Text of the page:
The rich ruler in this Bible reading did think of God and did think of eternal life and asked the most important question for himself and for all of us – how to obtain eternal life.
He knew and kept the commandments, but wanted to become perfect – he knew he could not depend on self or riches for everything.
We must realise that all the questions we have, and this most important one – all have been asked and answered from the very beginning.
The searchings and questions have not changed except people are asking and listening to many different and misinformed, wrong answers and sources. Our Lord pointed out the commandments that apply to every person in every age.
We must remember that we cannot judge or feel self-righteous when being present in this group and listening to the young rich man.
We may say to ourselves ‘well, I haven’t committed these great sins either’, but can we say we have not stolen our Lord’s time and used if for ourselves many times? (Time of prayer, thanksgiving, praying for others, worshiping Him, helping others etc). Do we judge our brother falsely in our minds, to others? Do we honour our father and mother (bring honour to them by our good example and reputation)?
Would we give everything away if asked to – or hold something back – if not our belongings, our comfort, our circle of friends, etc. Would we make the sacrifice necessary for us? Our Lord did not usually ask people to sell all their material possessions but only to share them with those in need. Because Jesus loved the man He named these conditions for his particular need.
Through prayerfully seeking a deeper communion with the Lord and growing in our love for Him what seems impossible to us will be made possible through His grace. Let us pray that we listen to the words of our Lord with our heart and apply them to ourselves according to His Will.
A Glimpse of His Holy Life:
From a young age little Iakovos (which was his name even at baptism) loved the Lord and His Bride, the Church. Continue reading
The Feast of the Entrance into the Temple of Our Most Holy Lady the Theotokos and Ever-Virgin Mary is celebrated on November 21 each year. The Feast commemorates when as a young child, the Virgin Mary entered the Temple in Jerusalem. Continue reading
“We are not sanctified by the place in which we live, but by the way we live.”
“The faithful shouldn’t tell others of things they have confessed, of details of their life or their spiritual endeavour.”
“Chase away the bad thoughts and fantasies that the devil presents. Don’t even notice them.”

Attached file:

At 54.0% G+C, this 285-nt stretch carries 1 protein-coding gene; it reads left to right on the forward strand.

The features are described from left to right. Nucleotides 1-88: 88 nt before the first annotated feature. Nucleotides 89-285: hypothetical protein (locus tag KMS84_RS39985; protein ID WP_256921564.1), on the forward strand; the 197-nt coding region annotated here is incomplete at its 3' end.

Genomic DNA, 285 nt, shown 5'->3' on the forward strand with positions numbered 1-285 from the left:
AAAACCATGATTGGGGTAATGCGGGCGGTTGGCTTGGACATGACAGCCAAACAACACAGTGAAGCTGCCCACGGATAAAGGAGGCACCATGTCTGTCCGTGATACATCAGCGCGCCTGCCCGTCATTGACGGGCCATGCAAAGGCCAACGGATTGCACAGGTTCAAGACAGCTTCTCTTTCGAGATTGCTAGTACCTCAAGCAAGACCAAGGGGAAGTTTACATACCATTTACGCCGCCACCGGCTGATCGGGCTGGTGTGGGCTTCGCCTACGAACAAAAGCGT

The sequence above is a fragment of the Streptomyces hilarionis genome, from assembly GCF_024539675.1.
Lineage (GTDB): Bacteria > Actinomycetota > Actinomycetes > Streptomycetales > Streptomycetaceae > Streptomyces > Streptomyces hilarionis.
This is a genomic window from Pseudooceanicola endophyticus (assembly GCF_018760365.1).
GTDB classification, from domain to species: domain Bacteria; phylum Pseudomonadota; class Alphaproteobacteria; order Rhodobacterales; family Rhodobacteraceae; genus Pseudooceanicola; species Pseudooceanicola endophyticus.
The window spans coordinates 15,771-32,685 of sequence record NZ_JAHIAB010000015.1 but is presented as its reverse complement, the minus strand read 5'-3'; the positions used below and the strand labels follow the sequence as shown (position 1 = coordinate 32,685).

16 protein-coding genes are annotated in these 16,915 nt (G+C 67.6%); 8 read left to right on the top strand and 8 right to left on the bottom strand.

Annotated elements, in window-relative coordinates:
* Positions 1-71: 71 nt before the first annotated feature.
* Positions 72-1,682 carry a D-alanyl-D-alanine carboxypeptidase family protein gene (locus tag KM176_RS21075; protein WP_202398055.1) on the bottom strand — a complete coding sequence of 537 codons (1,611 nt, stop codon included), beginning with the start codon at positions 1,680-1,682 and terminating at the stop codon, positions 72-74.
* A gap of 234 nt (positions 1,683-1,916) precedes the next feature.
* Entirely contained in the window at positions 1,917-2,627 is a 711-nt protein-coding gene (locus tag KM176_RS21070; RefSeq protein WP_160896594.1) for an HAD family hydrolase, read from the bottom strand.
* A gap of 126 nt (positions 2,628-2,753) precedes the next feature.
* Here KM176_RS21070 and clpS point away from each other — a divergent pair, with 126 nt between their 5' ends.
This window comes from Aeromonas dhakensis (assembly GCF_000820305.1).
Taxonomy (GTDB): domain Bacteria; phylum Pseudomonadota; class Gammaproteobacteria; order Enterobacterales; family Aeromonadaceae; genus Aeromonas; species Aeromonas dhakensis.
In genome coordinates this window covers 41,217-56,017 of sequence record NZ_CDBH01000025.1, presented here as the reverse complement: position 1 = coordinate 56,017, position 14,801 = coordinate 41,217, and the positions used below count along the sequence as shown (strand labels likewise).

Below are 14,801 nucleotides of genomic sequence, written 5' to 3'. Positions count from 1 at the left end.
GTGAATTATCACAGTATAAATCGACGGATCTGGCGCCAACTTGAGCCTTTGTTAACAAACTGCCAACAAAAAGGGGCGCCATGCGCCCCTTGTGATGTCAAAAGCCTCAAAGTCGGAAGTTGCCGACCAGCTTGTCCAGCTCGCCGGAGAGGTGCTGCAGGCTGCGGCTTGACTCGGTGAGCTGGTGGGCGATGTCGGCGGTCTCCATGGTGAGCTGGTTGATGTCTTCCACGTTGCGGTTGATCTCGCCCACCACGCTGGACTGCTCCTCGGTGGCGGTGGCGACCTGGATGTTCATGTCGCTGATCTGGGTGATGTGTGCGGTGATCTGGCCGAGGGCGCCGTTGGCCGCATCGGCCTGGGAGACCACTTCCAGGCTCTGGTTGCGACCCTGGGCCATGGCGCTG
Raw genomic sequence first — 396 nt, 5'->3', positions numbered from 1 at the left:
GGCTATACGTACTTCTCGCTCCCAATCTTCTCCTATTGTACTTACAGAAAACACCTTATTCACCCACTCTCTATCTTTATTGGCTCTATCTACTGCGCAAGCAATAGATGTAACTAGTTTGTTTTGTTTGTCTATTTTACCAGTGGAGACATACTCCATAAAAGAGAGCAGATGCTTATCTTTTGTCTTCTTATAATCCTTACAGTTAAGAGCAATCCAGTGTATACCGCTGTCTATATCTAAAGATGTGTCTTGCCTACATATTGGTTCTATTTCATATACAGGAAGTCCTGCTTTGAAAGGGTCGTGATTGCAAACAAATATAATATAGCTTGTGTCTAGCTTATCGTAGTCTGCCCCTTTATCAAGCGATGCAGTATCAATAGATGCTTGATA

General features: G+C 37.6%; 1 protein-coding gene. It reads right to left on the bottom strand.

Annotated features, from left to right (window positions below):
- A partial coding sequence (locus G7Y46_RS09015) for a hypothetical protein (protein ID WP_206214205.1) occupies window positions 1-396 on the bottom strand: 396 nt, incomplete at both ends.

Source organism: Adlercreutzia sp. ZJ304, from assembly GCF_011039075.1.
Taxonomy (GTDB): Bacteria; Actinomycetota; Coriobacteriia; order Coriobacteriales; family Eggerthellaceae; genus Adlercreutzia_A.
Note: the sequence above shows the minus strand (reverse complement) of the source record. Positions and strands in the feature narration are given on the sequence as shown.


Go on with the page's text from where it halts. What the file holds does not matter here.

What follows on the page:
“Don’t hesitate [to come to confession]. Don’t be ashamed. Whatever you may have done, even the greatest of sins, the spiritual father has power from the Lord Christ Himself and from the Apostles to forgive you with his stole.”
“I asked God in prayer for the gift of discerning men’s hearts by looking at their faces, so that I might be able to help them; and God granted it.”
~ from Precious Vessels of the Holy Spirit
8th Sunday of Luke, Luke 10: 25-37
Regarding the people of Samaria, also known as Samaritans, Jews had no dealings with them. This is told to us in Gospel of John (4) when Jesus encounters the Samaritan woman at Jacob’s well. That’s why she ask Jesus, “How is that you, a Jew, ask a drink of me, a woman of Samaria?” To the Jews, the word “Samaritan” meant ‘dog’ or ‘devil’. They were considered half-breeds and heretics. However, because of the parable Jesus told in today’s Gospel, from the Eighth Sunday of Luke (10:25-37), everyone thinks of Samaritans as “good”. If I asked anyone who/what a “Good Samaritan” is, virtually all of them could tell me that it’s a person who helps someone in need, even if they are a stranger. Continue reading
~ Words of the Church Fathers ~
Draw nigh to the righteous, and through them you will draw nigh to God.
Communicate with those who possess humility, and you will learn morals from them.
A man who follows one who loves God becomes rich in the mysteries of God; but he who follows an unrighteous and proud man gets far away from God, and will be hated by his friends.
St. Isaac the Syrian, Sermon 57,8
The Lord does not show Himself to a proud soul. The proud soul, no matter how many books it reads, will never know God, since by its pride it does not give place for the grace of the Holy Spirit, while God is known only by the humble soul.
St. Silouan the Athonite, Writings, III.11
St. Nectarios was born on October 1, 1846, in Selymbria in Thrace to a poor family. His given name was Anastasios Cephalas. At the age of 14 he moved to Constantinople (Istanbul) to work and further his education. In 1866 he left to the island of Chios to take a teaching post. He then became a monk at the age of thirty. Continue reading